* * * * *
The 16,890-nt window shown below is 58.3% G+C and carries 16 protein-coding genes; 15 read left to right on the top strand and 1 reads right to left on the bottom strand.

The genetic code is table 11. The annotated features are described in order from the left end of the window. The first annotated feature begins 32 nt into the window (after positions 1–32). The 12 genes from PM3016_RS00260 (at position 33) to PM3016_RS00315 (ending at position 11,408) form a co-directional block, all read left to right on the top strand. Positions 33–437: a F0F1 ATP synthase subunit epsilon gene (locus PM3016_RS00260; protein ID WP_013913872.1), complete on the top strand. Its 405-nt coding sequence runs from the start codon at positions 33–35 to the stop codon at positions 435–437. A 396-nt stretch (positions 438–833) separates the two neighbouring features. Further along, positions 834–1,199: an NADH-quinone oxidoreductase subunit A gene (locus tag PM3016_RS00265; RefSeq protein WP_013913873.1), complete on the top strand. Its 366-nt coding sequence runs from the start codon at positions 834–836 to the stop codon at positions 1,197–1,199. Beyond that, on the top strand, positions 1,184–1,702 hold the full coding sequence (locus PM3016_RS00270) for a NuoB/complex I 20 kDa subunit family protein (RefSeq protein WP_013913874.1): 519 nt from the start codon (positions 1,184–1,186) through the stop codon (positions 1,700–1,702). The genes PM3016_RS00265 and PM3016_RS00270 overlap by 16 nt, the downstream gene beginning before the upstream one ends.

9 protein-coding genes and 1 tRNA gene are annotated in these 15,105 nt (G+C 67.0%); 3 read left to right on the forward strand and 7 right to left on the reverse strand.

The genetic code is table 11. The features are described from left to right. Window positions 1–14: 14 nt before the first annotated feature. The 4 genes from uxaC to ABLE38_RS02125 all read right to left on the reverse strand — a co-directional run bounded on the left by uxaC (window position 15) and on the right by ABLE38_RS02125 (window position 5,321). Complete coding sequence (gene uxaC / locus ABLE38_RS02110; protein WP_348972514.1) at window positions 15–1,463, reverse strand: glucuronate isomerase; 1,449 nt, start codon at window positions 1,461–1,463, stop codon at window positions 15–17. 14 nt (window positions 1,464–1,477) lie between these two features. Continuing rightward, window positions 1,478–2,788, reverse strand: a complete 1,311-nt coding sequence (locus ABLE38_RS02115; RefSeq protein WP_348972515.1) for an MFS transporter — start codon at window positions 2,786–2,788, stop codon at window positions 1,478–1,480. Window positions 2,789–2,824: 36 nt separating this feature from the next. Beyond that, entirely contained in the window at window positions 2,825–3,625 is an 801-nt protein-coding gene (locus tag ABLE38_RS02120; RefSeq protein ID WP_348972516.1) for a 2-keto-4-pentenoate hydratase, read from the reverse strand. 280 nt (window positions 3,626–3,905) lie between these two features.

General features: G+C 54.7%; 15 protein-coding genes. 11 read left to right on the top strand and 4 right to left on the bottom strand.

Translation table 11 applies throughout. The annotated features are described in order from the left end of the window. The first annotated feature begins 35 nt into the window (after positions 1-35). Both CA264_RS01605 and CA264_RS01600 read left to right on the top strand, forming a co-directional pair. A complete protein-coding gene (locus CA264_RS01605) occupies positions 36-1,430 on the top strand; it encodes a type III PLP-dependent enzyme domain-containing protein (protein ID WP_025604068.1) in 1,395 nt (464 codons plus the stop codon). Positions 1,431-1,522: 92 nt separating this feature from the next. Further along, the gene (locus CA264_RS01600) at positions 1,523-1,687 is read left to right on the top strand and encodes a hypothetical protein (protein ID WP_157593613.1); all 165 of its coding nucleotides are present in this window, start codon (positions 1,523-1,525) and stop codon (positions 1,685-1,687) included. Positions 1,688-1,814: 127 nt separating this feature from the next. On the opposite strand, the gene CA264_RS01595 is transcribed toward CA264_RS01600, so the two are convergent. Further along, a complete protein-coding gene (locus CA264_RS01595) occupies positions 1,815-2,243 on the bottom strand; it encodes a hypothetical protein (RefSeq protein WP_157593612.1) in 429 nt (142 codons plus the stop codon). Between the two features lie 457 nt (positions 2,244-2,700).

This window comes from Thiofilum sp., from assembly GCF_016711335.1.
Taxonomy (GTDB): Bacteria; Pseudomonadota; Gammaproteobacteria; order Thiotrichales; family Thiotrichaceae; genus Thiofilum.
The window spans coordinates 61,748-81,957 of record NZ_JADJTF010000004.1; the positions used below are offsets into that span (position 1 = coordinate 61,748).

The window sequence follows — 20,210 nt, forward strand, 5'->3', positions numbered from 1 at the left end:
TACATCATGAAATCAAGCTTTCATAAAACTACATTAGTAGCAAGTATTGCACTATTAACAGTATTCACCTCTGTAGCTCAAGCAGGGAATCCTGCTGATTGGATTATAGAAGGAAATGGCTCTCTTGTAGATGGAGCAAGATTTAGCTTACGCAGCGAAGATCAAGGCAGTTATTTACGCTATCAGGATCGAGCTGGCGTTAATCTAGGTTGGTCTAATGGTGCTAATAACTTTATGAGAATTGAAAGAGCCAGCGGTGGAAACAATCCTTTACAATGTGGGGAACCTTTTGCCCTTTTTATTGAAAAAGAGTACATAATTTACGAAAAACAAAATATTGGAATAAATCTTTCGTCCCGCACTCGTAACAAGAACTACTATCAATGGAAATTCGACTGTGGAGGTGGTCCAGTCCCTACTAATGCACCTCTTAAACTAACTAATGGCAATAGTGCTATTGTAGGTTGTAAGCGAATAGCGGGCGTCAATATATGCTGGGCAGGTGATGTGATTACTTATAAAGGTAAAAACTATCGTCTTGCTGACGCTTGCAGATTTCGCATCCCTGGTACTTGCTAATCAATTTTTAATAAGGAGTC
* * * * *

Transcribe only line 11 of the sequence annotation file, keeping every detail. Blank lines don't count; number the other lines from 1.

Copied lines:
TACATCATGAAATCAAGCTTTCATAAAACTACATTAGTAGCAAGTATTGCACTATTAACAGTATTCACCTCTGTAGCTCAAGCAGGGAATCCTGCTGATTGGATTATAGAAGGAAATGGCTCTCTTGTAGATGGAGCAAGATTTAGCTTACGCAGCGAAGATCAAGGCAGTTATTTACGCTATCAGGATCGAGCTGGCGTTAATCTAGGTTGGTCTAATGGTGCTAATAACTTTATGAGAATTGAAAGAGCCAGCGGTGGAAACAATCCTTTACAATGTGGGGAACCTTTTGCCCTTTTTATTGAAAAAGAGTACATAATTTACGAAAAACAAAATATTGGAATAAATCTTTCGTCCCGCACTCGTAACAAGAACTACTATCAATGGAAATTCGACTGTGGAGGTGGTCCAGTCCCTACTAATGCACCTCTTAAACTAACTAATGGCAATAGTGCTATTGTAGGTTGTAAGCGAATAGCGGGCGTCAATATATGCTGGGCAGGTGATGTGATTACTTATAAAGGTAAAAACTATCGTCTTGCTGACGCTTGCAGATTTCGCATCCCTGGTACTTGCTAATCAATTTTTAATAAGGAGTC